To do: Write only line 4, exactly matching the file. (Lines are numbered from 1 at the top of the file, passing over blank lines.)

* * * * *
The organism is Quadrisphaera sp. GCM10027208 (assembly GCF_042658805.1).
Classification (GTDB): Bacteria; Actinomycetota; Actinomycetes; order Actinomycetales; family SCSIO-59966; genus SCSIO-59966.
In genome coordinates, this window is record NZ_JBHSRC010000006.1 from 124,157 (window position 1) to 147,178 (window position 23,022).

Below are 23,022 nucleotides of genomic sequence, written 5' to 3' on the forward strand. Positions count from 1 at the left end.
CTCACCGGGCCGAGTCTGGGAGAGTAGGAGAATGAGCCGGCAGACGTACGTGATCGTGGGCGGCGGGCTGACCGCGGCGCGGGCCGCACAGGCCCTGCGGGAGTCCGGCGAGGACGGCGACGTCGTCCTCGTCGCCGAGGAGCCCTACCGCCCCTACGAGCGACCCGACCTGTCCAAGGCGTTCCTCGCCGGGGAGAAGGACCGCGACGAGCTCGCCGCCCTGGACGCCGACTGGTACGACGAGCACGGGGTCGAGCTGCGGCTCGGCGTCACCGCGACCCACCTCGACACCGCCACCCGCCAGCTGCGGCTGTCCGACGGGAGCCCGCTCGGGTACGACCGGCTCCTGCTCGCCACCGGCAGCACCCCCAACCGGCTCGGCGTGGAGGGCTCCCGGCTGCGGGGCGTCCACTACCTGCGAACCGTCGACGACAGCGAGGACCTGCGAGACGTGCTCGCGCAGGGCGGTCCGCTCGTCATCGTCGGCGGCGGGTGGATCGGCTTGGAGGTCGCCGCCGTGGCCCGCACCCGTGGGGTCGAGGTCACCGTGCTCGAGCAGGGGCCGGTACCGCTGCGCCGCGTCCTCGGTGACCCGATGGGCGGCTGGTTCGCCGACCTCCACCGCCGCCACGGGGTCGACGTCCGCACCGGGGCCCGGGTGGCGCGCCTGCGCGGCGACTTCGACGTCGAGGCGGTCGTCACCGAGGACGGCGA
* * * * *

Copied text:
Below are 23,022 nucleotides of genomic sequence, written 5' to 3' on the forward strand. Positions count from 1 at the left end.